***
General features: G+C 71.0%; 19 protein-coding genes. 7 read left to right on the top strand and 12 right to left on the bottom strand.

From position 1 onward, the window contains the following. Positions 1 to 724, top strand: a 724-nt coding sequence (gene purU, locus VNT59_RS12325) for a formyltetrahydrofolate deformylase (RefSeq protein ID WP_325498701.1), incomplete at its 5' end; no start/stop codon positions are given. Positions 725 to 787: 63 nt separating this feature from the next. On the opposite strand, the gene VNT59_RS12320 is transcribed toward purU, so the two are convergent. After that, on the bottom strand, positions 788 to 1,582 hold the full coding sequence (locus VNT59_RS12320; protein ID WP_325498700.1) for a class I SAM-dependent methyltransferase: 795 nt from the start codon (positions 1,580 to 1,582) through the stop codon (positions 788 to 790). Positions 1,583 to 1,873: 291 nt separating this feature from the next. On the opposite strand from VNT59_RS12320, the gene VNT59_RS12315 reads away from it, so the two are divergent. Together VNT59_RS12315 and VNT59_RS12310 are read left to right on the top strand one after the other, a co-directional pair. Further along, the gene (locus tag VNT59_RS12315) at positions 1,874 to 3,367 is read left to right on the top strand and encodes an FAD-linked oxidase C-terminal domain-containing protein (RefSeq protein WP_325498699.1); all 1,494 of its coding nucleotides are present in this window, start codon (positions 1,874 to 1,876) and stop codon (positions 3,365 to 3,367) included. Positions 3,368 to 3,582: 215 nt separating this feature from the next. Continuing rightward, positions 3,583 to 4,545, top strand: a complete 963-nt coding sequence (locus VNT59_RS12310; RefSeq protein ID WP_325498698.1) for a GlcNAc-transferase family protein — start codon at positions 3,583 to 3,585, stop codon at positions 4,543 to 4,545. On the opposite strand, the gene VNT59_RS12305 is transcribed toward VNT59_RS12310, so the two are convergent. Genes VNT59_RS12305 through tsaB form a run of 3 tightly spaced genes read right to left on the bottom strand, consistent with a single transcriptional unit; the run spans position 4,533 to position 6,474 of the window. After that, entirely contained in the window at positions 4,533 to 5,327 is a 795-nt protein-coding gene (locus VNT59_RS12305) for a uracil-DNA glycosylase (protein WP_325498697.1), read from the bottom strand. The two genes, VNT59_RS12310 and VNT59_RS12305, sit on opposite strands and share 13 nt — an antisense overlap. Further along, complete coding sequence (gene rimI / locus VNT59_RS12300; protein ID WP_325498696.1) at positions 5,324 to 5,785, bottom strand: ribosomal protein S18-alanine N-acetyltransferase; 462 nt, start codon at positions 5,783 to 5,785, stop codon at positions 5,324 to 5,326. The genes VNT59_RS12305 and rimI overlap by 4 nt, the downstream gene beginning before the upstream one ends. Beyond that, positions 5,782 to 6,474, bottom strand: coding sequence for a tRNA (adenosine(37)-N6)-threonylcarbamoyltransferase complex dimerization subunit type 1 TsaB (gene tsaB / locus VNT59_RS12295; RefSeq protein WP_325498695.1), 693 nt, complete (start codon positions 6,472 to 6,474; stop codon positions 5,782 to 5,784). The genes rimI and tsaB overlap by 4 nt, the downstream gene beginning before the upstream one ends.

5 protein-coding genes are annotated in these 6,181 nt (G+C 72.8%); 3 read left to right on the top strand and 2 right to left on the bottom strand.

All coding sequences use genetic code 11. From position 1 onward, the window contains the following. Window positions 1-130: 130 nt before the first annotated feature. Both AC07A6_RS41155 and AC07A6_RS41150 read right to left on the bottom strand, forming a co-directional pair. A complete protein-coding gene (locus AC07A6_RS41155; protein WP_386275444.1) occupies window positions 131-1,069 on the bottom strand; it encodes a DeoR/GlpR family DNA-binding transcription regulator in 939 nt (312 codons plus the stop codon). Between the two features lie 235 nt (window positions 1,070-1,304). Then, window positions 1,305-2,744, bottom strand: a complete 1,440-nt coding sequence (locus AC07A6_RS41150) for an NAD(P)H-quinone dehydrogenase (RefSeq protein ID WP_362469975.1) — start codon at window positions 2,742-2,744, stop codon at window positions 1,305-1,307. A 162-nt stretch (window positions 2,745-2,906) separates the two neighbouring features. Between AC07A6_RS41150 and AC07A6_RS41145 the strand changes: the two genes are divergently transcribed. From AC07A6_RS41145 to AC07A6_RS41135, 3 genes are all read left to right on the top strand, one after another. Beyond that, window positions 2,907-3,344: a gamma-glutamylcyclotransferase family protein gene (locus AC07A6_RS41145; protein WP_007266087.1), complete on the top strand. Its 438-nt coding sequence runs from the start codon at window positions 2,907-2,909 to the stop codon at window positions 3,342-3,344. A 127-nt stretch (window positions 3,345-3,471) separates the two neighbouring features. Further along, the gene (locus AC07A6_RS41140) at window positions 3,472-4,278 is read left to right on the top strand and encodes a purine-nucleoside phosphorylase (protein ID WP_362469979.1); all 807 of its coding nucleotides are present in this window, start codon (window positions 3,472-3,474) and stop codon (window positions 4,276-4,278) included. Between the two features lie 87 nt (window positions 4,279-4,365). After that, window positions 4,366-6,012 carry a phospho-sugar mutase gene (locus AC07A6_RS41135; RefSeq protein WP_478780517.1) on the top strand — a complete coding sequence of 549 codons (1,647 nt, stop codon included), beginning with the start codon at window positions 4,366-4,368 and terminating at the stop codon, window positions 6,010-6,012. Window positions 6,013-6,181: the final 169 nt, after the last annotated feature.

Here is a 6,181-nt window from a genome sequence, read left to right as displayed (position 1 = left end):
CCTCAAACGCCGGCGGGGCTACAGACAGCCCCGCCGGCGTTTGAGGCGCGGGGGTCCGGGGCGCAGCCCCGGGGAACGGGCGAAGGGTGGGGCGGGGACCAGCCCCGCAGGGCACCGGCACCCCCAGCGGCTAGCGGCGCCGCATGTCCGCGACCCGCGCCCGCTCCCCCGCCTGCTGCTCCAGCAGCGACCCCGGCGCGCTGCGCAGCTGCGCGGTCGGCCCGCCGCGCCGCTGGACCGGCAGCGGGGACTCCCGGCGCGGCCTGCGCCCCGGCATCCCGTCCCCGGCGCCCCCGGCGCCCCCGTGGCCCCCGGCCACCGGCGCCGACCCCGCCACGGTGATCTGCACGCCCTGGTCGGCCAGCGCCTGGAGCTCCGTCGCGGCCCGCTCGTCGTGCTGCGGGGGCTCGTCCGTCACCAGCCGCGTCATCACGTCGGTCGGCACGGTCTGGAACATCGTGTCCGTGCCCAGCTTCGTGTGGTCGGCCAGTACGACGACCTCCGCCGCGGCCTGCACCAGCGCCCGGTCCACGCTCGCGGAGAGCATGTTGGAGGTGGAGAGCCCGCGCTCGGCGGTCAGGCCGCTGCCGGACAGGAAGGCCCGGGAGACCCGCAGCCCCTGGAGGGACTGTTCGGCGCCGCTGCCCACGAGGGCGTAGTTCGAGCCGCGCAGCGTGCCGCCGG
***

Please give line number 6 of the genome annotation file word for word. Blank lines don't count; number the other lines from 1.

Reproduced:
CCTCAAACGCCGGCGGGGCTACAGACAGCCCCGCCGGCGTTTGAGGCGCGGGGGTCCGGGGCGCAGCCCCGGGGAACGGGCGAAGGGTGGGGCGGGGACCAGCCCCGCAGGGCACCGGCACCCCCAGCGGCTAGCGGCGCCGCATGTCCGCGACCCGCGCCCGCTCCCCCGCCTGCTGCTCCAGCAGCGACCCCGGCGCGCTGCGCAGCTGCGCGGTCGGCCCGCCGCGCCGCTGGACCGGCAGCGGGGACTCCCGGCGCGGCCTGCGCCCCGGCATCCCGTCCCCGGCGCCCCCGGCGCCCCCGTGGCCCCCGGCCACCGGCGCCGACCCCGCCACGGTGATCTGCACGCCCTGGTCGGCCAGCGCCTGGAGCTCCGTCGCGGCCCGCTCGTCGTGCTGCGGGGGCTCGTCCGTCACCAGCCGCGTCATCACGTCGGTCGGCACGGTCTGGAACATCGTGTCCGTGCCCAGCTTCGTGTGGTCGGCCAGTACGACGACCTCCGCCGCGGCCTGCACCAGCGCCCGGTCCACGCTCGCGGAGAGCATGTTGGAGGTGGAGAGCCCGCGCTCGGCGGTCAGGCCGCTGCCGGACAGGAAGGCCCGGGAGACCCGCAGCCCCTGGAGGGACTGTTCGGCGCCGCTGCCCACGAGGGCGTAGTTCGAGCCGCGCAGCGTGCCGCCGG